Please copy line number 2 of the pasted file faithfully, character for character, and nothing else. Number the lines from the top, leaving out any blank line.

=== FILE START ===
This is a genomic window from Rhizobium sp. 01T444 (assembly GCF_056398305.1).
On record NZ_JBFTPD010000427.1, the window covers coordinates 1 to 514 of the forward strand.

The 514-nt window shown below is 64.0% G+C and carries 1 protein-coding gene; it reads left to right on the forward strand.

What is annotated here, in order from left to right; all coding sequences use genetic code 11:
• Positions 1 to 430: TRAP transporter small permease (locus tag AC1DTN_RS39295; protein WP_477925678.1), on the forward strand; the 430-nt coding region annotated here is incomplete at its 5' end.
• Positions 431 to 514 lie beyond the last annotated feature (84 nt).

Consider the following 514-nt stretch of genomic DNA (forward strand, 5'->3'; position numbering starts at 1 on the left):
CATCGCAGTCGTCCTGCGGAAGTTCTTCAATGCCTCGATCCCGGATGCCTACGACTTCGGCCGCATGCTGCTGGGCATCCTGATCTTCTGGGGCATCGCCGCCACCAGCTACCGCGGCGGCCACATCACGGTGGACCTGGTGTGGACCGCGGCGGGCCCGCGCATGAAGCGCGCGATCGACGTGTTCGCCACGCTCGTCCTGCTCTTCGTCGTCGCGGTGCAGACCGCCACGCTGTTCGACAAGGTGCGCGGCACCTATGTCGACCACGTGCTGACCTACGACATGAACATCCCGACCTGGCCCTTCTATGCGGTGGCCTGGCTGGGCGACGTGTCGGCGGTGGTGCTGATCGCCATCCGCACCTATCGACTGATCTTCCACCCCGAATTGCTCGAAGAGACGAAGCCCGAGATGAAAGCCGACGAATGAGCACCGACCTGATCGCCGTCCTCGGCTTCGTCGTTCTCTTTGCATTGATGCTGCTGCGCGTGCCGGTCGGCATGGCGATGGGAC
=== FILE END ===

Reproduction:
On record NZ_JBFTPD010000427.1, the window covers coordinates 1 to 514 of the forward strand.